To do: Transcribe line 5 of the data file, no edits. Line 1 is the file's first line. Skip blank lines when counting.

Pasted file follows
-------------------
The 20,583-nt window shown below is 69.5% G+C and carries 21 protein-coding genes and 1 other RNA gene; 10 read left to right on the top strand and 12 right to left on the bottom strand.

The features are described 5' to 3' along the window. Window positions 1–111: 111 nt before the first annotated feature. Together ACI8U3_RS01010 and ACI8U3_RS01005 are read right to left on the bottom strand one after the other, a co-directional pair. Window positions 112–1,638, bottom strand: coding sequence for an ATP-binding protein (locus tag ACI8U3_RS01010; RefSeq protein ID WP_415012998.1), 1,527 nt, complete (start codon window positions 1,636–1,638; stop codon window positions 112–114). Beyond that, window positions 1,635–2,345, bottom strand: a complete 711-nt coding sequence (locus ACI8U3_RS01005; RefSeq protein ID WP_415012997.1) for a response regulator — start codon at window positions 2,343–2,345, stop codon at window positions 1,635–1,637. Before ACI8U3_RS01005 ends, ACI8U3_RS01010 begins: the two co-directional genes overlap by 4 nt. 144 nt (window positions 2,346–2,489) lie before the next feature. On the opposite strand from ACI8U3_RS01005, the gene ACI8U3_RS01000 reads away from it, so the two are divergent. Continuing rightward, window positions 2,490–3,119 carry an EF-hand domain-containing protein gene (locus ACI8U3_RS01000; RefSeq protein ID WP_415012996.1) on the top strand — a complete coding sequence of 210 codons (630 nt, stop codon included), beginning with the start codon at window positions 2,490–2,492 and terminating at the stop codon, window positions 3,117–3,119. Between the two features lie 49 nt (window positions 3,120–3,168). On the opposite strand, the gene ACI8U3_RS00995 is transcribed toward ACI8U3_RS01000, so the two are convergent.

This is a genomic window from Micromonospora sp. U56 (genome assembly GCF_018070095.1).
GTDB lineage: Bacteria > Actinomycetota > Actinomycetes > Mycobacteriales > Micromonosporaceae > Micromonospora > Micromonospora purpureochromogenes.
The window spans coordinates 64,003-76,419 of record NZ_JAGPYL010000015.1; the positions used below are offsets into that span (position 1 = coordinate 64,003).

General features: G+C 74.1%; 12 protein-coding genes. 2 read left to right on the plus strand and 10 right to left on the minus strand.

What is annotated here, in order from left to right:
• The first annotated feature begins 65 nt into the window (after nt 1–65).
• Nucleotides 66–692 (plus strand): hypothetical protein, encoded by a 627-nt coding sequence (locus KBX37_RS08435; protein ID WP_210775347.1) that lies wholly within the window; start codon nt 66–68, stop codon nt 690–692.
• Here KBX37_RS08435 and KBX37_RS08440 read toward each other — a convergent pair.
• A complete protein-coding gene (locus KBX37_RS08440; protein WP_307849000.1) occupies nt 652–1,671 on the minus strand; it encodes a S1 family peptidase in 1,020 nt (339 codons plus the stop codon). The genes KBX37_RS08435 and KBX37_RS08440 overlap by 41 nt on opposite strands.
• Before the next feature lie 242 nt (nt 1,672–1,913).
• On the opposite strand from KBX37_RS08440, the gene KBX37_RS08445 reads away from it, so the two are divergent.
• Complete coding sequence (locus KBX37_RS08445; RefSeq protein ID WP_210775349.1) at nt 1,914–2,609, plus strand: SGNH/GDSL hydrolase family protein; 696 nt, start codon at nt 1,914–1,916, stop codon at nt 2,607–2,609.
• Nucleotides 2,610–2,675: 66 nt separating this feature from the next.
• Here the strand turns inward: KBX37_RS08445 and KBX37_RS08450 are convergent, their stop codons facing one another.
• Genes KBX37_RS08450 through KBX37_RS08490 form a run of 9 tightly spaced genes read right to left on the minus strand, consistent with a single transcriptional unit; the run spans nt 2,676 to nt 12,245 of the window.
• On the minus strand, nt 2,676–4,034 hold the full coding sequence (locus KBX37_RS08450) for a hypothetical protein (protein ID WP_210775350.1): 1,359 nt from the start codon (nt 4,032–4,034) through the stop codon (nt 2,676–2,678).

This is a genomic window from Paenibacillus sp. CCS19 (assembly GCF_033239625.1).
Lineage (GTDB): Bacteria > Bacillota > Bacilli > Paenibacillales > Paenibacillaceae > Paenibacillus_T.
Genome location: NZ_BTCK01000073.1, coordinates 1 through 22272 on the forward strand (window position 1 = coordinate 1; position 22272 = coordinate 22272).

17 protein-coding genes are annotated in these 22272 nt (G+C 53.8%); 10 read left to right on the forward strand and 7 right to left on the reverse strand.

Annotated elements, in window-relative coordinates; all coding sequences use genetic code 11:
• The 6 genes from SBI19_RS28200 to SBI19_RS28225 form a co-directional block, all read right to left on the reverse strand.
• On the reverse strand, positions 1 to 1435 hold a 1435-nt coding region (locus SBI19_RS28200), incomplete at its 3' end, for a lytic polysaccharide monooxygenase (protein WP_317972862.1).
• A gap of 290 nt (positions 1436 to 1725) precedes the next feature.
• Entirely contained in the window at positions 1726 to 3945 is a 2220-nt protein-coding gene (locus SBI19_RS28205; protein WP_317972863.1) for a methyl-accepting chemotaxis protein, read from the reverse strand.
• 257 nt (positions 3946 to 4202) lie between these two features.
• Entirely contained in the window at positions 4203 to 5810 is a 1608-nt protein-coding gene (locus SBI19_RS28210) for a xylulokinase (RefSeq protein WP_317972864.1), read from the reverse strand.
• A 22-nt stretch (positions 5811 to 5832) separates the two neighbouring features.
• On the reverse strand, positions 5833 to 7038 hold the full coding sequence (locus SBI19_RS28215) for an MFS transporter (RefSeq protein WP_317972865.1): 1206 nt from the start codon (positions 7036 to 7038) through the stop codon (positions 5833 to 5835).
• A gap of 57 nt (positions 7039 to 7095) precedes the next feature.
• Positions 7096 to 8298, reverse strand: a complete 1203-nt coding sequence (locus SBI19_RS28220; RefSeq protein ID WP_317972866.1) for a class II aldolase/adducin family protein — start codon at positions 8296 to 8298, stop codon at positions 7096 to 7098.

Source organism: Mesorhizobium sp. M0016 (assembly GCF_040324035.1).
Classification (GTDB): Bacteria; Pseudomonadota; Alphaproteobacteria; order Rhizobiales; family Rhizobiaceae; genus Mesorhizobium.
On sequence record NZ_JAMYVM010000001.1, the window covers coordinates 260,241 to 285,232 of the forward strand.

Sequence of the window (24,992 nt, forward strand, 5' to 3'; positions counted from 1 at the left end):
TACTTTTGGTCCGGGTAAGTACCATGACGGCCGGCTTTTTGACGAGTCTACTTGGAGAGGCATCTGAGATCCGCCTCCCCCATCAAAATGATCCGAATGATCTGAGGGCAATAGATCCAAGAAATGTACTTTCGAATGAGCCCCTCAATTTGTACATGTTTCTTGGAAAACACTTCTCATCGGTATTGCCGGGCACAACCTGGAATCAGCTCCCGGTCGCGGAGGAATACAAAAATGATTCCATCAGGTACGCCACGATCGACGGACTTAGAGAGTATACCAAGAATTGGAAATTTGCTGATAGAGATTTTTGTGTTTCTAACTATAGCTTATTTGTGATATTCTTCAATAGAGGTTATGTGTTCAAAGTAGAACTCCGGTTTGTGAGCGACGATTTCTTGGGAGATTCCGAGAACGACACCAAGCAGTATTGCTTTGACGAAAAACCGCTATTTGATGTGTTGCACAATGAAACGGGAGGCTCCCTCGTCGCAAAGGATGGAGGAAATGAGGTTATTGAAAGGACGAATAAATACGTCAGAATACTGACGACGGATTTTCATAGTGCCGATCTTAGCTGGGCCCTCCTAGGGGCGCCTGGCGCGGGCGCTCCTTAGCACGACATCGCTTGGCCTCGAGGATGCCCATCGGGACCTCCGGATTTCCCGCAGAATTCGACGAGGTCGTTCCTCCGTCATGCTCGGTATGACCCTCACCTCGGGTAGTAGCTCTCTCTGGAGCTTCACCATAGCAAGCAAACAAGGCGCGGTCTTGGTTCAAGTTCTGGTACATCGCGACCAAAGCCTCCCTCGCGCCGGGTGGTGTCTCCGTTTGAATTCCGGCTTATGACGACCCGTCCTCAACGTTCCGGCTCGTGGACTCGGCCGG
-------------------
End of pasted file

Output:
The window spans coordinates 64,003-76,419 of record NZ_JAGPYL010000015.1; the positions used below are offsets into that span (position 1 = coordinate 64,003).